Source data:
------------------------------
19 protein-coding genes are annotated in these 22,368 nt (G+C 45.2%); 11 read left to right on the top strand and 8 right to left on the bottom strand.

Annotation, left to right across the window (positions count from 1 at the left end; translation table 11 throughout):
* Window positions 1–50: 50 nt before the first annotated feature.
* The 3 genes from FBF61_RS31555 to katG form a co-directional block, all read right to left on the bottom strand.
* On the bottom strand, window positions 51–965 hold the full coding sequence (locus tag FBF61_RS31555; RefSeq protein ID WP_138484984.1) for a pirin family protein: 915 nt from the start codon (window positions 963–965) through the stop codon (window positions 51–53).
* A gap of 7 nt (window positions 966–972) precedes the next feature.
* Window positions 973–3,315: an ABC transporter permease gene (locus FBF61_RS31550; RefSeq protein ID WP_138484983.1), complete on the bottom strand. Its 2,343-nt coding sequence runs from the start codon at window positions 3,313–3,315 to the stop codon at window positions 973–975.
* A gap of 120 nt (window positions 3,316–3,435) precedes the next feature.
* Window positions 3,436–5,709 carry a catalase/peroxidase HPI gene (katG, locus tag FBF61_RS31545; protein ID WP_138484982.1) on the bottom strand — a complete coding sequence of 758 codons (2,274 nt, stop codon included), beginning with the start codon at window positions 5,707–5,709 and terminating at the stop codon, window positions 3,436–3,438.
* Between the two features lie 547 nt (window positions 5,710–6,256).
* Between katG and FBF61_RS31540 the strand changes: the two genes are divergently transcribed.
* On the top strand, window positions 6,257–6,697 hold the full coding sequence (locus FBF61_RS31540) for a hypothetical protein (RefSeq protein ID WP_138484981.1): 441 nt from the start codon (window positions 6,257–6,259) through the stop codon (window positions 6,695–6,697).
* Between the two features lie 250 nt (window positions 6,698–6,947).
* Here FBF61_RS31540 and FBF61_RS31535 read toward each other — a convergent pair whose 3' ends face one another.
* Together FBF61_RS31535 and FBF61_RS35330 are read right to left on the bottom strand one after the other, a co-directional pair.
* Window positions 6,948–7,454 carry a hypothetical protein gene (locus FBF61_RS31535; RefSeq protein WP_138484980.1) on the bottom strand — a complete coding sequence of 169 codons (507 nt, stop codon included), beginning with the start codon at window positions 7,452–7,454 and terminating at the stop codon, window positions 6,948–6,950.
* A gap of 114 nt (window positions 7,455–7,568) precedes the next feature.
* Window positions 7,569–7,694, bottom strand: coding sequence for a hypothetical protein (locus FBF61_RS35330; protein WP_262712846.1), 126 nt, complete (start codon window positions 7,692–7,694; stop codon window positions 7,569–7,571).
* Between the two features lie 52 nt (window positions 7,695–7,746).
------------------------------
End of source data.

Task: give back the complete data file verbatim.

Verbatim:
19 protein-coding genes are annotated in these 22,368 nt (G+C 45.2%); 11 read left to right on the top strand and 8 right to left on the bottom strand.

Annotation, left to right across the window (positions count from 1 at the left end; translation table 11 throughout):
* Window positions 1–50: 50 nt before the first annotated feature.
* The 3 genes from FBF61_RS31555 to katG form a co-directional block, all read right to left on the bottom strand.
* On the bottom strand, window positions 51–965 hold the full coding sequence (locus tag FBF61_RS31555; RefSeq protein ID WP_138484984.1) for a pirin family protein: 915 nt from the start codon (window positions 963–965) through the stop codon (window positions 51–53).
* A gap of 7 nt (window positions 966–972) precedes the next feature.
* Window positions 973–3,315: an ABC transporter permease gene (locus FBF61_RS31550; RefSeq protein ID WP_138484983.1), complete on the bottom strand. Its 2,343-nt coding sequence runs from the start codon at window positions 3,313–3,315 to the stop codon at window positions 973–975.
* A gap of 120 nt (window positions 3,316–3,435) precedes the next feature.
* Window positions 3,436–5,709 carry a catalase/peroxidase HPI gene (katG, locus tag FBF61_RS31545; protein ID WP_138484982.1) on the bottom strand — a complete coding sequence of 758 codons (2,274 nt, stop codon included), beginning with the start codon at window positions 5,707–5,709 and terminating at the stop codon, window positions 3,436–3,438.
* Between the two features lie 547 nt (window positions 5,710–6,256).
* Between katG and FBF61_RS31540 the strand changes: the two genes are divergently transcribed.
* On the top strand, window positions 6,257–6,697 hold the full coding sequence (locus FBF61_RS31540) for a hypothetical protein (RefSeq protein ID WP_138484981.1): 441 nt from the start codon (window positions 6,257–6,259) through the stop codon (window positions 6,695–6,697).
* Between the two features lie 250 nt (window positions 6,698–6,947).
* Here FBF61_RS31540 and FBF61_RS31535 read toward each other — a convergent pair whose 3' ends face one another.
* Together FBF61_RS31535 and FBF61_RS35330 are read right to left on the bottom strand one after the other, a co-directional pair.
* Window positions 6,948–7,454 carry a hypothetical protein gene (locus FBF61_RS31535; RefSeq protein WP_138484980.1) on the bottom strand — a complete coding sequence of 169 codons (507 nt, stop codon included), beginning with the start codon at window positions 7,452–7,454 and terminating at the stop codon, window positions 6,948–6,950.
* A gap of 114 nt (window positions 7,455–7,568) precedes the next feature.
* Window positions 7,569–7,694, bottom strand: coding sequence for a hypothetical protein (locus FBF61_RS35330; protein WP_262712846.1), 126 nt, complete (start codon window positions 7,692–7,694; stop codon window positions 7,569–7,571).
* Between the two features lie 52 nt (window positions 7,695–7,746).